You may have noticed a recent television trend: shows restricted to just one or two locations. Due to the constraints of a global plague, even a big-budget drama like Succession Season 3 felt limited to just a few settings.
The Afterparty is no different, focusing almost entirely on about a dozen characters attending their high school reunion and the afterparty at a nearby mansion. But where that limitation might cause other shows to quickly grow stale, this Apple TV+ murder mystery uses its small number of locations to help it bring a refreshingly fun stylistic approach to the whodunnit genre.
The Afterparty’s episodes all adhere to the same basic structure, and center around a high school reunion that ends with a pop star’s mysterious murder. Each episode focuses on one of the reunion’s attendees as they recount their version of events to a detective (played by a reliably charming Tiffany Haddish) who intends to solve the night’s murder.
By jumping between each character’s perspective, The Afterparty takes a different approach in every episode. The show’s premiere (narrated by Sam Richardson’s nerdy Aniq) feels like a homage to a Richard Curtis-penned rom-com, another dips into animation, and Ben Schwartz’s episode adopts the style of a La La Land-esque musical. (If The Afterparty proves anything, it’s that Schwartz and showrunner Christopher Miller need to team up for a feature-length musical.)
“One of the most playfully made TV productions in years.”
The Afterparty doesn’t just let each of its characters shine, it shows us how they see themselves in the world — even if that means one episode becomes a Fast and Furious-style action film told from the POV of a machismo-obsessed ex-husband (Ike Barinholtz).
This level of genre experimentation means The Afterparty reinvents itself in every one of its episodes while still moving its central mystery forward. With each narrator more unreliable than the last, new facts and versions of the night are established with each testimonial. The result is, quite simply, one of the most playfully made TV productions in years.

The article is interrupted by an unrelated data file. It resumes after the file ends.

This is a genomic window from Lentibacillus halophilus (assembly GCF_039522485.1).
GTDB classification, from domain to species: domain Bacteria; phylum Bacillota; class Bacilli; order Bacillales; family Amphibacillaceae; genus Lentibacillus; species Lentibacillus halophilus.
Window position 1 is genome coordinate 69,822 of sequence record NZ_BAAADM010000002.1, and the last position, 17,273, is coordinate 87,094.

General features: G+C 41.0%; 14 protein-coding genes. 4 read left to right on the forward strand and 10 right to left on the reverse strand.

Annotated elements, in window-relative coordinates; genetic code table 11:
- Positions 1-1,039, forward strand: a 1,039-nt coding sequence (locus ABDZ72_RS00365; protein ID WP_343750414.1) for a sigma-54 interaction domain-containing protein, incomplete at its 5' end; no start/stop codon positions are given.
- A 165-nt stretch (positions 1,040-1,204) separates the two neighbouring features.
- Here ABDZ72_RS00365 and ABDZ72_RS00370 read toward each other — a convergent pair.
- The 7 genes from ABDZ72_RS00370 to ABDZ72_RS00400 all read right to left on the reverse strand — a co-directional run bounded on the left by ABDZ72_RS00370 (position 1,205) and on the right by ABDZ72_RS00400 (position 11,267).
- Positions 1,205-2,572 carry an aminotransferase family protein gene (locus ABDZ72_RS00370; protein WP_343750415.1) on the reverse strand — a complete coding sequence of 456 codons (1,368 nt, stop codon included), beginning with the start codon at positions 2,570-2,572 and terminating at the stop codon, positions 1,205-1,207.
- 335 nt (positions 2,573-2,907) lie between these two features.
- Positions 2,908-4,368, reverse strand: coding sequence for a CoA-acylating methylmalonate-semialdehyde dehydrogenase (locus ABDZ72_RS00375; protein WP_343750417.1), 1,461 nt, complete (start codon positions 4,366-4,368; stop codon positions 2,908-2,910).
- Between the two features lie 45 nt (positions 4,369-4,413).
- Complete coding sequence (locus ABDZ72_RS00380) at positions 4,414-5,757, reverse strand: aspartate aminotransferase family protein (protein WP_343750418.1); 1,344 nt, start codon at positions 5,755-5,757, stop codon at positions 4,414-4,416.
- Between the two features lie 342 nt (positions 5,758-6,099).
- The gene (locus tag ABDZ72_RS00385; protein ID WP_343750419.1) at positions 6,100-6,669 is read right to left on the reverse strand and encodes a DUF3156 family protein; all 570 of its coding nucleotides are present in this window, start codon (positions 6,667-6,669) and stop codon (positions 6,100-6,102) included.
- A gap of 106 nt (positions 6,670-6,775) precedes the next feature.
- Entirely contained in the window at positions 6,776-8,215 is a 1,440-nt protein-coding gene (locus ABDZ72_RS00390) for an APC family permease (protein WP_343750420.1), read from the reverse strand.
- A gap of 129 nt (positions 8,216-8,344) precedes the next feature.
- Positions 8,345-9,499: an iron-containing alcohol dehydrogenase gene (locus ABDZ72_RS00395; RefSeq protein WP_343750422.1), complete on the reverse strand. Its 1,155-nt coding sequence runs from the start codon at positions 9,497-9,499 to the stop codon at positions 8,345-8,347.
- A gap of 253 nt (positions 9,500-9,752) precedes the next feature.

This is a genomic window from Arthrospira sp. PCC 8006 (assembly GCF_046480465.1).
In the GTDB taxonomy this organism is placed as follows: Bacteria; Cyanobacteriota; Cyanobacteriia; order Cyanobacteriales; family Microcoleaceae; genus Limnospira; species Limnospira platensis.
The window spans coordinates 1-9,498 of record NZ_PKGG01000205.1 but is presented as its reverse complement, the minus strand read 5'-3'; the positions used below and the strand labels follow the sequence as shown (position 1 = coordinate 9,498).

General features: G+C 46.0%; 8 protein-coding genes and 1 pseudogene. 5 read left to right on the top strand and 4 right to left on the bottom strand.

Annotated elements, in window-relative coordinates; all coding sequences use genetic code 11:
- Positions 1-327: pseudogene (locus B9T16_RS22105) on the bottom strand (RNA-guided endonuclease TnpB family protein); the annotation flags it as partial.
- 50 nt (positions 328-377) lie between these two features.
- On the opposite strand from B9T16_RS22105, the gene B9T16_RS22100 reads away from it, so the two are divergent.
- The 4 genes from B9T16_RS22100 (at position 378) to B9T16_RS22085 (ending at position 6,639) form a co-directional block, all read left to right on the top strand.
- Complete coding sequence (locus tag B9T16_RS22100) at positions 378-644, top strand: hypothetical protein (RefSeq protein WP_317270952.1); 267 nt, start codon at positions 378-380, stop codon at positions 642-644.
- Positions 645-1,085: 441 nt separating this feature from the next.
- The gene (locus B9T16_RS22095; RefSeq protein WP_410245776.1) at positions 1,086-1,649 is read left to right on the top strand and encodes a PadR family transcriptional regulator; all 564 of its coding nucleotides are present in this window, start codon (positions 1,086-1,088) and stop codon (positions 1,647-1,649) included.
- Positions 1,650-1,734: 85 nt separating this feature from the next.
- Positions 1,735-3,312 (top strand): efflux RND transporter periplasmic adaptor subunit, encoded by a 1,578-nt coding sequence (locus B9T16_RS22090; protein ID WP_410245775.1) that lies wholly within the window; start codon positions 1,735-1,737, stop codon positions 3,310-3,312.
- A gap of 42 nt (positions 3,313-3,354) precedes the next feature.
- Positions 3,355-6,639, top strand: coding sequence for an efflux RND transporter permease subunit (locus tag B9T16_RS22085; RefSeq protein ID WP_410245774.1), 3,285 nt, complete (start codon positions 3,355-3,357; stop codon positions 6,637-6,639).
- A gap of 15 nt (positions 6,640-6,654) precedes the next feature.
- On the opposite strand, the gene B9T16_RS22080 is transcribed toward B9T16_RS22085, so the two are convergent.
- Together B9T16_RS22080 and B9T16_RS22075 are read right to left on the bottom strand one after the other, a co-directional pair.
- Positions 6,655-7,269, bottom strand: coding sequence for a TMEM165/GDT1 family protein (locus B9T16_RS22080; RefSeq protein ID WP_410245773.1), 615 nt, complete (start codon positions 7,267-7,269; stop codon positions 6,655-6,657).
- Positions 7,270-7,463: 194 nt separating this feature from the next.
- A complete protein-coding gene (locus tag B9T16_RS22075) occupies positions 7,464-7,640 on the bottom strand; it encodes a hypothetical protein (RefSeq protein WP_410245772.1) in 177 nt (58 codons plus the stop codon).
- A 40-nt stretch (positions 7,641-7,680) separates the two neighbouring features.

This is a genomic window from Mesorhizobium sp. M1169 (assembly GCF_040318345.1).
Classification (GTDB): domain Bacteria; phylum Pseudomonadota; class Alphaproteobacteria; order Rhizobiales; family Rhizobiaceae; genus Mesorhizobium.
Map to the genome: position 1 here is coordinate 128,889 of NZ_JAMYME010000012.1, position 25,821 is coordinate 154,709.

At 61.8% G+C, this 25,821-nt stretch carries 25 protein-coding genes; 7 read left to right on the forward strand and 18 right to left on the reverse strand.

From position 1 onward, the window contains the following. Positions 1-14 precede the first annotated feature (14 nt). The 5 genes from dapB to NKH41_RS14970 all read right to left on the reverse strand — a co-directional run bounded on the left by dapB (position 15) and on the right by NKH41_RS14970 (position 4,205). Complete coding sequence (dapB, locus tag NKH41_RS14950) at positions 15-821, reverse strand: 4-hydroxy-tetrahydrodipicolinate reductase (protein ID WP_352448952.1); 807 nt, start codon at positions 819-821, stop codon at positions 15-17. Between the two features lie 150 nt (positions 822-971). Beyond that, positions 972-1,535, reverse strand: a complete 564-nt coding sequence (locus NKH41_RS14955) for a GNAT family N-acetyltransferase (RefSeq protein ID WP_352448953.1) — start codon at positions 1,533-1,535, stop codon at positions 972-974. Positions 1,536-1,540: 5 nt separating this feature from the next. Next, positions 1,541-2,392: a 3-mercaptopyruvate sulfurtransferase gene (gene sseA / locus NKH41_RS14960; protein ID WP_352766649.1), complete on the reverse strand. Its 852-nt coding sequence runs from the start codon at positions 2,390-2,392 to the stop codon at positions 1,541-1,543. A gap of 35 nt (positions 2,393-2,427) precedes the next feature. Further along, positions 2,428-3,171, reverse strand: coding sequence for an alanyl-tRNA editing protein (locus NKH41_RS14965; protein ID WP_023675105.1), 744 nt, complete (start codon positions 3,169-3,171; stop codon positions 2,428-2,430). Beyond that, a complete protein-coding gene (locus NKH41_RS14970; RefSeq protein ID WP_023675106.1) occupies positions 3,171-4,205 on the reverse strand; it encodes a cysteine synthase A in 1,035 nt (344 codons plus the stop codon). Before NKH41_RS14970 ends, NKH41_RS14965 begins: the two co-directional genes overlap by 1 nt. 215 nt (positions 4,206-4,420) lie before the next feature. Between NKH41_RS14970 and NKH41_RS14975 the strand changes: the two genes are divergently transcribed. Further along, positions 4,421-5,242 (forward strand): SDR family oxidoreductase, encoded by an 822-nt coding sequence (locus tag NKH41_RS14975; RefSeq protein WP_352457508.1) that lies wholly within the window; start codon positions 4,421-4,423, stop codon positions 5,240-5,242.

The Afterparty counts Christopher Miller, one-half of the duo responsible for films like 21 Jump Street and The Lego Movie, as its creator and director. You’d probably be able to sense Miller’s involvement in The Afterparty without even seeing his name in its credits, though. The series contains much of the same stylistic inventiveness and tongue-in-cheek humor present in so many of his previous projects, despite his frequent creative partner, Phil Lord, serving only as an executive producer and one-time co-writer on the show.
“The real star of The Afterparty is its director.”
Lord and Miller’s knack for working with some of the best comedic performers in Hollywood continues in The Afterparty as well. Anchored by Haddish’s central performance as the inquisitive and ambitious Detective Danner, the series’ cast of suspects includes recognizable players like Ben Schwartz, Sam Richardson, Ilana Glazer, Dave Franco, and Zoë Chao. All of them fully embody the quirky and earnest sides of their characters. But even with a cast as stacked as this one, the real star of The Afterparty is its director.
As the series’ sole director, Miller is not only forced to manage a large ensemble cast but also tackle a variety of genres across The Afterparty’s eight episodes. Thankfully, with the help of his lighting and production crews, he proves himself capable of meeting the show’s unique demands. From packing the series’ Fast and Furious parody with unnecessary lens flares to draining a high school hallway of all its light until it feels like something out of a Scream sequel, Miller fills each episode of The Afterparty with details that ensure they stand on their own while also fitting together like perfect puzzle pieces.
While Miller mostly pulls off The Afterparty’s various structural and stylistic gambits, the series’ scripts don’t always rise up to meet his directorial skill.
Several of the show’s characters, including Glazer’s traumatized Chelsea, Tiya Sircar’s snotty Jennifer #1, and Barinholtz’s arrogant Brett, end up feeling more thinly sketched than their fellow former classmates. That, in turn, makes it challenging to be as invested in the episodes that focus more on them than the series’ other cast members — no matter how impressively Miller and co. manage to bring them to life visually.
“The strengths of The Afterparty greatly outshine its weaker spots.”
As part of its multi-perspective structure, The Afterparty also frequently returns to moments just so it can show them again from a new POV. Usually, the trick works and provides unique insight into moments that could have easily been seen as unimportant when they first appeared. Sometimes, however, it feels like the series is merely returning to hit the same beat its previous episodes did, offering new information that is neither interesting nor surprising.
For instance, a key karaoke scene appears twice, but the show’s change in perspective hardly reveals anything new the second time around. The same goes for a meeting between a trio of characters in a high school hallway, which is revisited three different times to increasingly diminishing returns.
Fortunately, the strengths of The Afterparty greatly outshine its weaker spots. While I have yet to see the finale (Apple chose not to provide critics with early access to it), The Afterparty does enough right in its first seven episodes to warrant a recommendation. If it fails to stick the landing, the series is still entertaining and imaginative enough that not even an anti-climactic finale could take away from its numerous pleasures.
The Afterparty premieres on Apple TV+ on Friday, January 28, 2022.